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Want to share with my "second family"

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Docsandy

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And I do feel like you all are my second family. Some of you are friends with me on facebook and may already know this. And I'm sorry if this doesn't belong here. Taz, my dog, who is 16-17 years old (not sure exactly, rescued him from a shelter in 2000 and we know he was at least 2), has cancer. He has a tumor on his rear end that looks like a grapefruit growing out from under his tail. It doesn't hurt him, doesn't affect his ability to potty, etc. But..... read on if you want, if not that's okay too.

Written yesterday (Friday) on my Facebook page: Well, just got back from vet with Taz. The good news.. the vet said that if he didn't know about the cancer, according to the rest of his health, his activity level, etc., he'd never believe this is a 16-17 year old dog. The bad news... well.. the tumor has grown substantially up into his abdomen to the point where it is probably pressing on some organs (most likely his stomach as sometimes he does have issues with eating and throwing up and vet says that's probably why). Right now it is not painful (trust me, if it was painful, that dog would have been whining and yelping the entire time in the vet, but he wasn't)... but it has grown up into his abdomen. Vet could not give me any sort of prognosis but it all depends on the tumor and if it should decide to start pressing on vital structures (i.e., aorta, kidneys, intestines that could cause a blockage)... and something like that will be obvious to me should it start happening. I'm not happy obviously about the tumor growing so fast. His incessant drinking (and subsequent peeing) is partially his age, but could be diabetes or an adrenal problem caused by the cancer. If diabetic, he said the oral meds could make the tumor worse. If he were younger, I'd go more for treating the diabetes, but vet is leaning more towards it being an adrenal problem because he will drink literally until he can't breathe and then choke because he hasn't breathed while drinking. In any event... the good news is that he seems "okay" with regards to not being in pain, etc. But the bad news which is something I was afraid of is that the tumor is substantially larger to the point of being in danger of perhaps putting pressure on some of the vital structures in the abdomen/pelvis. I can only hope.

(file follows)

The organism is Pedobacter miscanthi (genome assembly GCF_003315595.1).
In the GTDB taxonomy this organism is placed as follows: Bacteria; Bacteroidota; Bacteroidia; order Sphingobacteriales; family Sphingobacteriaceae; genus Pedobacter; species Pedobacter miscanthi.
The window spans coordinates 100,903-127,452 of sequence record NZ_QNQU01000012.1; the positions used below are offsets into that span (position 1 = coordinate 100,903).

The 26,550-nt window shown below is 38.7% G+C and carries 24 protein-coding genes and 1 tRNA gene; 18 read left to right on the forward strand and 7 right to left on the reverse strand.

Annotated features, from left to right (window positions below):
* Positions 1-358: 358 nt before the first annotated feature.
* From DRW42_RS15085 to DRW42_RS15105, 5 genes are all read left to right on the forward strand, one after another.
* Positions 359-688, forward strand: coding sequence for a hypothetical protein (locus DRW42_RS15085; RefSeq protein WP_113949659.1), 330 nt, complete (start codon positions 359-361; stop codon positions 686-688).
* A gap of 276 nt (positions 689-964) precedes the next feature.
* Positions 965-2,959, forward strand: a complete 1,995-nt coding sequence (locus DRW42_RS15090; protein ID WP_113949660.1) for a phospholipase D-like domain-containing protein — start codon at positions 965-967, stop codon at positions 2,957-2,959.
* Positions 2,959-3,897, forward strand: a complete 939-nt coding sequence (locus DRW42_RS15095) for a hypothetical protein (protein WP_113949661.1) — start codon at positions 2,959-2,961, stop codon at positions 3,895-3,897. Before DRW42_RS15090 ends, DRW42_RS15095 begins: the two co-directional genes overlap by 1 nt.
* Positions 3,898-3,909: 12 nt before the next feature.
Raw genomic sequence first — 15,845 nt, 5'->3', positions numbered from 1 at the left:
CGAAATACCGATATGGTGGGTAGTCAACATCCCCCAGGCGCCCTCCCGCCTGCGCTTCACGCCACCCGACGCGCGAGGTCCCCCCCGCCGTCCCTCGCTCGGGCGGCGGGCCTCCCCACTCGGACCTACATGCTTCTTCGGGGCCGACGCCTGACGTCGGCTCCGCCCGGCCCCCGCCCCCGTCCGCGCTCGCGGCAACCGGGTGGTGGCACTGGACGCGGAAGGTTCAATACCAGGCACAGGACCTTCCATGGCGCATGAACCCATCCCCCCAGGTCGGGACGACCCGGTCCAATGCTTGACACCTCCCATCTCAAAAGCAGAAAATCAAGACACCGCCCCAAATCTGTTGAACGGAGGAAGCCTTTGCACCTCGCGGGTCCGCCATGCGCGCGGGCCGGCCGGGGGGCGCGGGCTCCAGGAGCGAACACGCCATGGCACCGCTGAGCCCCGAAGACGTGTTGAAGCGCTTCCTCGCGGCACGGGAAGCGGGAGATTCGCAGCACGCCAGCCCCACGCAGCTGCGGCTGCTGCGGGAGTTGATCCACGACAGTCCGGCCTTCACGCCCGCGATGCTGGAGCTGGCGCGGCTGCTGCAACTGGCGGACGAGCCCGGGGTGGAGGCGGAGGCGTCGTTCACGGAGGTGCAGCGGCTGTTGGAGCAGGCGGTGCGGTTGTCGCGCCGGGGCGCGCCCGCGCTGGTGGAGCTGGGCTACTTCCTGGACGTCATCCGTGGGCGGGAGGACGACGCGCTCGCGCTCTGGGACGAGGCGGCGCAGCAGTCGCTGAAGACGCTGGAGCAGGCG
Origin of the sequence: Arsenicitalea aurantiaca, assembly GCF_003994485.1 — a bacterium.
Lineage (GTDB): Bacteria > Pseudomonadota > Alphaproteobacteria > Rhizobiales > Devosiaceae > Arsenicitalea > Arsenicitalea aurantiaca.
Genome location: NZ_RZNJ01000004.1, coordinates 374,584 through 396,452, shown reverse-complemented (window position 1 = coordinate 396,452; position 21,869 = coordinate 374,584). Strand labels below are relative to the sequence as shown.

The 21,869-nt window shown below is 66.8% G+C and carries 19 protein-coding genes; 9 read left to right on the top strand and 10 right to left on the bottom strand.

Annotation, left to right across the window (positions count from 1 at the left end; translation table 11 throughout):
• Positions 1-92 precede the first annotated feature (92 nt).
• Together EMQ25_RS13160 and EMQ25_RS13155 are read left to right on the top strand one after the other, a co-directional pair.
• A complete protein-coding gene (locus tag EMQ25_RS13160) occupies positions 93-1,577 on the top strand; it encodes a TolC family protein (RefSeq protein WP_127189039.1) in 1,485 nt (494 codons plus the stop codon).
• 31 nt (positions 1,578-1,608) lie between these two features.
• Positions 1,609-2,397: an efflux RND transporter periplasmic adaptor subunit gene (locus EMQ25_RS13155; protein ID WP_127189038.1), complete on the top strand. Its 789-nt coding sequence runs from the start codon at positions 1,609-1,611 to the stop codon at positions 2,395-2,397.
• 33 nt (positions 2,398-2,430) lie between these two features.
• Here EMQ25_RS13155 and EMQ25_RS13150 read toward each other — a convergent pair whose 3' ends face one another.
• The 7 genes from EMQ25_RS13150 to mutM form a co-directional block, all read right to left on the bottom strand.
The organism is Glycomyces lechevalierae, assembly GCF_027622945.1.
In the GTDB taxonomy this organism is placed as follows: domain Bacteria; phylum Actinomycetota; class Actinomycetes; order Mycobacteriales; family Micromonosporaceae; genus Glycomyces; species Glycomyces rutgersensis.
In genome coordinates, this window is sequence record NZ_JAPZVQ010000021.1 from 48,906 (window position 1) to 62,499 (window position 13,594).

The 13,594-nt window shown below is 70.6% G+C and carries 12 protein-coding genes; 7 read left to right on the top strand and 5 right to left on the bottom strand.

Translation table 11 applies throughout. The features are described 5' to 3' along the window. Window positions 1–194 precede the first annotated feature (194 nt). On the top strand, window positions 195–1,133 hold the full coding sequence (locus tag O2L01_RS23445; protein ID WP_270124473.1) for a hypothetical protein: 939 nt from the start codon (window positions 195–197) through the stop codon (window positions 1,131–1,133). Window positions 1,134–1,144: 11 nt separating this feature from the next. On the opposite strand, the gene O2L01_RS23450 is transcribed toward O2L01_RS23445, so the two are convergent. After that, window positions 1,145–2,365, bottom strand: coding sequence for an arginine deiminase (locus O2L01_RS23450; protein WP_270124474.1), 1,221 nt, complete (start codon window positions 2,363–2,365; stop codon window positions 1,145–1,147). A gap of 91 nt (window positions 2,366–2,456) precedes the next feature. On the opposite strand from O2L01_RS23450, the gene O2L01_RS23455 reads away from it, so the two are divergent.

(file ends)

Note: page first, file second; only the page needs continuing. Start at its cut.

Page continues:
I added an addendum that I was really having trouble dealing with yesterday because of the implications. The incessant drinking/thirst could also be pituitary in nature and if it is, it may or may not be cancer related. If it is cancer related it means it has spread to his brain. I am really having a tough time with that one.

I've had to make this decision with several dogs. But while I'm not saying Taz is my "favorite" he is going to be the hardest (hopefully it won't be anytime soon)... as he is the last dog I will own. I'm 60 years old and I physically at times, as well as schedule wise with my work schedule, have to depend on others to take care of him. A dog as any animal lover knows is also a financial commitment. Has nothing to do with not WANTING a dog, it has to do with the reality of the logistics, and whether it is fair for a dog that I may rescue when I know I can't give him/her the best care I can.

In any event, if you've read this far, thank you. If you haven't it's okay (well if you read that last sentence, I guess you have read it).

I apologize if this is something that doesn't belong here. But I do feel this is sortof a second family; especially during the season during chats, but even year round as I am always lurking.

Peace... and HTTR
 

Dead Money

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Sorry you've had to go through this...of course this "belongs" here...we ARE family here. These things are never easy nor should they be I reckon. Keep your chin up, Taz is better for knowing you, dont ever forget that. We'll be hrre thinking nothing but good thoughts for you both!
 

Boone

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Marine Corps Virginia

Saying goodbye to any creature you love, be it human or not, be it over an extended period, or suddenly, is hard. But I also find that pain and sadness is part of life - let's face it, it is being open to loving everything around you, that ultimately creates the ability to feel loss. We're glad you're here and feel like you can share with us. I am so sorry about your beloved Taz, but as DM said, he is lucky to have had you in his life. I hope however everything transpires, it is peaceful and pain-free.
 

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As we enjoy today's conversations, let's remember our dear friend 'Docsandy', Sandy Zier-Teitler, who would dearly love to be here with us today! We love and miss you Sandy ❤
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